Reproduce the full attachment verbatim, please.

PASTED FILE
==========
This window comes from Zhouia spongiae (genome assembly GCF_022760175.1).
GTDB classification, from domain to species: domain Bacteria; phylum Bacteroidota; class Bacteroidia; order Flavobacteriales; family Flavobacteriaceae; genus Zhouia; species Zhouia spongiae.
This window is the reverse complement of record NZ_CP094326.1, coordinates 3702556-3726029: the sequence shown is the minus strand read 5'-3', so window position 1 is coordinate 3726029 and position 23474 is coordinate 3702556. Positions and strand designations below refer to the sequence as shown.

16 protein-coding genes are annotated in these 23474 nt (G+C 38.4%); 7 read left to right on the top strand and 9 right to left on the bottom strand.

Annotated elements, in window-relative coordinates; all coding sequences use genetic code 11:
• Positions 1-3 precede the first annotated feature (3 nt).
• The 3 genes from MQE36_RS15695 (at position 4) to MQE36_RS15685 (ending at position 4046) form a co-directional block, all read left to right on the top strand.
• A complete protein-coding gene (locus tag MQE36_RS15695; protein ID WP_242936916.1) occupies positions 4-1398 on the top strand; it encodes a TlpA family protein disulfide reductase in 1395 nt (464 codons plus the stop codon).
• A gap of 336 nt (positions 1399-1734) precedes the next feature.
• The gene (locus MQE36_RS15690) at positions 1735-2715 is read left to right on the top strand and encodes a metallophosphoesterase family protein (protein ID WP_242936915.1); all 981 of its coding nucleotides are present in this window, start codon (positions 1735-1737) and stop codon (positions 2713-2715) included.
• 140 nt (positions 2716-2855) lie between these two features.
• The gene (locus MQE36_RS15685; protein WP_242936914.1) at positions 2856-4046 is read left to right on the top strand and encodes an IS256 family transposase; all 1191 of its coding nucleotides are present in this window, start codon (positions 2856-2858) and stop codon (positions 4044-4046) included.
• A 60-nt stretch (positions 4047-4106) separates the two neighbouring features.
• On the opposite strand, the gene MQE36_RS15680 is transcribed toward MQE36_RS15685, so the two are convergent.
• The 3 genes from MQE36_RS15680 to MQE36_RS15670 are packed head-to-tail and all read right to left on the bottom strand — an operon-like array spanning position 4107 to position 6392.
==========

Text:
This window comes from Zhouia spongiae (genome assembly GCF_022760175.1).
GTDB classification, from domain to species: domain Bacteria; phylum Bacteroidota; class Bacteroidia; order Flavobacteriales; family Flavobacteriaceae; genus Zhouia; species Zhouia spongiae.
This window is the reverse complement of record NZ_CP094326.1, coordinates 3702556-3726029: the sequence shown is the minus strand read 5'-3', so window position 1 is coordinate 3726029 and position 23474 is coordinate 3702556. Positions and strand designations below refer to the sequence as shown.

16 protein-coding genes are annotated in these 23474 nt (G+C 38.4%); 7 read left to right on the top strand and 9 right to left on the bottom strand.

Annotated elements, in window-relative coordinates; all coding sequences use genetic code 11:
• Positions 1-3 precede the first annotated feature (3 nt).
• The 3 genes from MQE36_RS15695 (at position 4) to MQE36_RS15685 (ending at position 4046) form a co-directional block, all read left to right on the top strand.
• A complete protein-coding gene (locus tag MQE36_RS15695; protein ID WP_242936916.1) occupies positions 4-1398 on the top strand; it encodes a TlpA family protein disulfide reductase in 1395 nt (464 codons plus the stop codon).
• A gap of 336 nt (positions 1399-1734) precedes the next feature.
• The gene (locus MQE36_RS15690) at positions 1735-2715 is read left to right on the top strand and encodes a metallophosphoesterase family protein (protein ID WP_242936915.1); all 981 of its coding nucleotides are present in this window, start codon (positions 1735-1737) and stop codon (positions 2713-2715) included.
• 140 nt (positions 2716-2855) lie between these two features.
• The gene (locus MQE36_RS15685; protein WP_242936914.1) at positions 2856-4046 is read left to right on the top strand and encodes an IS256 family transposase; all 1191 of its coding nucleotides are present in this window, start codon (positions 2856-2858) and stop codon (positions 4044-4046) included.
• A 60-nt stretch (positions 4047-4106) separates the two neighbouring features.
• On the opposite strand, the gene MQE36_RS15680 is transcribed toward MQE36_RS15685, so the two are convergent.
• The 3 genes from MQE36_RS15680 to MQE36_RS15670 are packed head-to-tail and all read right to left on the bottom strand — an operon-like array spanning position 4107 to position 6392.